Castroville Seawater Intrusion Project
Reclaimed Water Used for Irrigation
Monterey County Water Recycling Projects, a combination of the Castroville Seawater Intrusion Project and the Salinas Valley Reclamation Project, began construction in 1995 and started delivering recycled water to fields near Castroville in 1998. By using recycled water pumped from the Monterey Regional Water Pollution Control Agency, farmers found they can safely irrigate their crops and reduce pumping of seawater-tainted groundwater. The unprecedented success of the Castroville Seawater Intrusion Project has led to the next step in fighting seawater intrusion – the Salinas Valley Water Project. Through the SVWP’s installation of a rubber dam on the Salinas River near Marina (Salinas River Diversion Facility), seasonally stored water can be pumped into the Castroville Seawater Intrusion Project’s pipelines for delivery as irrigation water, thus reducing the need to pump groundwater.
Grower Attitudes Towards Water Management Strategies While Mitigating Seawater Intrusion: A Case Study Of The Castroville Seawater Intrusion Project
The Salinas River Valley Watershed has endured the effects of seawater intrusion for decades caused by overpumping groundwater from the Salinas River Groundwater Basin. The Castroville Seawater Intrusion Project began delivering recycled water in 1998 with other water sources due to wells becoming too saline. One-on-one, in-person interviews with eighteen growers, who own or lease farmland within the Project’s service area, were conducted during a severe, statewide drought. Interview questions explored grower attitudes and concerns regarding their water supply, and the impact of management strategies on the mitigation of seawater intrusion. Two research questions were posed, exploring factors that influence grower acceptance of alternative water supplies, and whether environmental impacts affect their attitudes. Four prominent factors were found that influence grower acceptance of alternative water supplies: perceived need for water supply, changes to cost and/or water quality, information/education, and level of trust. The study also revealed three motivations of growers for choosing water supplies that do not increase seawater intrusion or contribute to adverse environmental impacts: protecting harvest/land, managing associated cost of operations, and avoiding increased regulations and/or oversight. Growers with fewer numbers of farms and smaller acreage of farmland tended to have a greater perceived need to acquire sustainable water supplies, while being more reluctant to implement water sources of lesser quality.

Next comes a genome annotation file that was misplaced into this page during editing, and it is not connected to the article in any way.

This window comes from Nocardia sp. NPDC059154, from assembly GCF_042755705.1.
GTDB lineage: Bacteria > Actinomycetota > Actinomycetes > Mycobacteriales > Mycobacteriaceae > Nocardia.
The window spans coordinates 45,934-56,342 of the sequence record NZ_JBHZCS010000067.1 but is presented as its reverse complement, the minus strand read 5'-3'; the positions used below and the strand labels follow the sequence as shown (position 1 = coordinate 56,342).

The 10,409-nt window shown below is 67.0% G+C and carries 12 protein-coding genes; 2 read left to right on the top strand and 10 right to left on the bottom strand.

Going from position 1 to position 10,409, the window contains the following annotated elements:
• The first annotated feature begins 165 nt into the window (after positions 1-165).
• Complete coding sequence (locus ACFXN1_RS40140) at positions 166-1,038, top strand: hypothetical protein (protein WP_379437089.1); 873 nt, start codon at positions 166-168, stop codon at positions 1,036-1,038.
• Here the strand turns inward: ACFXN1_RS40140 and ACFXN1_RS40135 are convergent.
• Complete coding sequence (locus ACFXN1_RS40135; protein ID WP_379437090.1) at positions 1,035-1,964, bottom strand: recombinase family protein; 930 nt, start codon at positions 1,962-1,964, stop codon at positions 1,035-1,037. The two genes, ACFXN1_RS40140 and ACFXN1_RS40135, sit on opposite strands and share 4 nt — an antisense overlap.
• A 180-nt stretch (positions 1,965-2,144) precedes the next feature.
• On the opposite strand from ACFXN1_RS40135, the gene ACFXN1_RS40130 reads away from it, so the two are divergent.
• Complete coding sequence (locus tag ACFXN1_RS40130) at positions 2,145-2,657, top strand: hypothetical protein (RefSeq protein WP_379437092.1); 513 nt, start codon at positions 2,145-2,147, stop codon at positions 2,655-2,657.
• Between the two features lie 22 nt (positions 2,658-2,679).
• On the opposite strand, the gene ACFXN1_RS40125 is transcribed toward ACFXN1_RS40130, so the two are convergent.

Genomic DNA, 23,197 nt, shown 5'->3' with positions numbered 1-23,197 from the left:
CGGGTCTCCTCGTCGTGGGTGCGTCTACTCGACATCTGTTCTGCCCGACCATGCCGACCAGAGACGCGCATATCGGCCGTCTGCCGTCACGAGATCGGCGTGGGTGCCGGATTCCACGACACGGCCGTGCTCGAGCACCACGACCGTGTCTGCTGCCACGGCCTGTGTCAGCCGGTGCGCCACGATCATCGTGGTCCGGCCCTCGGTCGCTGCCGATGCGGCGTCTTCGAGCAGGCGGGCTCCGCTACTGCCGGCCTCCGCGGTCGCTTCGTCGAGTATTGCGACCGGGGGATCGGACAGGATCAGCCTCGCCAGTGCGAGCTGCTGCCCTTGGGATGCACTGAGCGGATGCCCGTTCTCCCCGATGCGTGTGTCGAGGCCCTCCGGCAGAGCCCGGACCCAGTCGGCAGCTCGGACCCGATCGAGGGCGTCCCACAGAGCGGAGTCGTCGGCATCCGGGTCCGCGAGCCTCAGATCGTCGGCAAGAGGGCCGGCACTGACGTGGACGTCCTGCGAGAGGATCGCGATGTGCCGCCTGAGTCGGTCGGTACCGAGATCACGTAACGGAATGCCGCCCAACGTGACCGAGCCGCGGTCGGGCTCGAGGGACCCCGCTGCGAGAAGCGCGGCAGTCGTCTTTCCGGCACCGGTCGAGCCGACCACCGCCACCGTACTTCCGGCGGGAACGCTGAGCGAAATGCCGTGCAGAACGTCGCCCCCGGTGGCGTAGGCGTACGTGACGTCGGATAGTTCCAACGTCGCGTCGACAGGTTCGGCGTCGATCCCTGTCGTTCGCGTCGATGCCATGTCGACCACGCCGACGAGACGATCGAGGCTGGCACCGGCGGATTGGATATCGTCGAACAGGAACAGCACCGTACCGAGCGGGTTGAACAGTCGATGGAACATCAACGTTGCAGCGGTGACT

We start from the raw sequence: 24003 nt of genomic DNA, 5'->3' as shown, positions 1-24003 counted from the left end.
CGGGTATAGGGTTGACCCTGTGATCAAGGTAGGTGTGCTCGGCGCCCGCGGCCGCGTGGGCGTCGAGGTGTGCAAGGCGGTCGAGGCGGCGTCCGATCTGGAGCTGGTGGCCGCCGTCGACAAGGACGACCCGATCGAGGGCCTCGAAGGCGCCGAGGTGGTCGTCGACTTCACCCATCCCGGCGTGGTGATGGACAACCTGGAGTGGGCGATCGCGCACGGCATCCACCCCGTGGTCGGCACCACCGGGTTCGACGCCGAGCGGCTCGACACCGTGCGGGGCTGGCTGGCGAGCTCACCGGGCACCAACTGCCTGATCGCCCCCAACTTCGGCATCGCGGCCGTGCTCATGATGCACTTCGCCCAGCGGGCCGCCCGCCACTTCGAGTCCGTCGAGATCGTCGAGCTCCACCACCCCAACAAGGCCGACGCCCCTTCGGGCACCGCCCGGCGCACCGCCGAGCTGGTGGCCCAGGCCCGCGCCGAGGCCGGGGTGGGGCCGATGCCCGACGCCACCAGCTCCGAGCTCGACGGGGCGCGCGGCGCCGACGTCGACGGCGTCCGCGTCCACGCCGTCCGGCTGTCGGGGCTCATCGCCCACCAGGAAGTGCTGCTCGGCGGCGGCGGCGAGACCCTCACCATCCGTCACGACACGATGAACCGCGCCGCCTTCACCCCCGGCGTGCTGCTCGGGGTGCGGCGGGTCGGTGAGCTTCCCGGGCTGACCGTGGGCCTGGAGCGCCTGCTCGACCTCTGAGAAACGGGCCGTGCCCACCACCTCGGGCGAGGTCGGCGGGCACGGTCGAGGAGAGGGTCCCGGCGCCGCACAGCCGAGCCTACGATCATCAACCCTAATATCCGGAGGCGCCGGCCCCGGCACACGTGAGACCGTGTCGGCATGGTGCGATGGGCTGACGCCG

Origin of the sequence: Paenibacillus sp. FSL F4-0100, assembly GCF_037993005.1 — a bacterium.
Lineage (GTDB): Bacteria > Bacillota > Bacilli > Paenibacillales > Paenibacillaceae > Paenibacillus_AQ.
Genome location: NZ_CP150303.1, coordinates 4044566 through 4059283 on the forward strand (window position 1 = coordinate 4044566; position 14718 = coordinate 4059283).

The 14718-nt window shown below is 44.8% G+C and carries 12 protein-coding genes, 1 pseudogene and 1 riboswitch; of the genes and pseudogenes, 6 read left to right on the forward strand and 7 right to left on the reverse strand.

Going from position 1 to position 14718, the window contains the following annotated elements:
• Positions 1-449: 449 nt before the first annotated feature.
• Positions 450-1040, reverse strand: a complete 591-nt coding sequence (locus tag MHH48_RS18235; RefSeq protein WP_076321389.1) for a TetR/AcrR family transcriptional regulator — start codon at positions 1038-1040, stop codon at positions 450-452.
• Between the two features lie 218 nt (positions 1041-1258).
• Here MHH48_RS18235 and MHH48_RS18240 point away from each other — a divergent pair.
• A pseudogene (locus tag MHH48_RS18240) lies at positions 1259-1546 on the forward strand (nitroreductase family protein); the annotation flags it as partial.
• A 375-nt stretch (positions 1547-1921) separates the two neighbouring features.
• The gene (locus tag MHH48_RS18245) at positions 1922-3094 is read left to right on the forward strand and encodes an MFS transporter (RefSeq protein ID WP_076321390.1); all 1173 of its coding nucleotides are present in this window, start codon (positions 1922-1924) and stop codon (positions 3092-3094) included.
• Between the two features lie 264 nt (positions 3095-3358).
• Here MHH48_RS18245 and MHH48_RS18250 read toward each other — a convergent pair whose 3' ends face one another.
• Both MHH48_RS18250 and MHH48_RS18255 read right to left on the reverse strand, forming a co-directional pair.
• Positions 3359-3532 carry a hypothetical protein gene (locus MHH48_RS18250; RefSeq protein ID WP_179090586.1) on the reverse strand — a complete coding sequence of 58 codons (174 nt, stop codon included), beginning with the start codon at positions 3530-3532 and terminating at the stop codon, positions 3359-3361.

Read Jason Reed’s complete Masters Thesis (2017), a study on CSIP, here.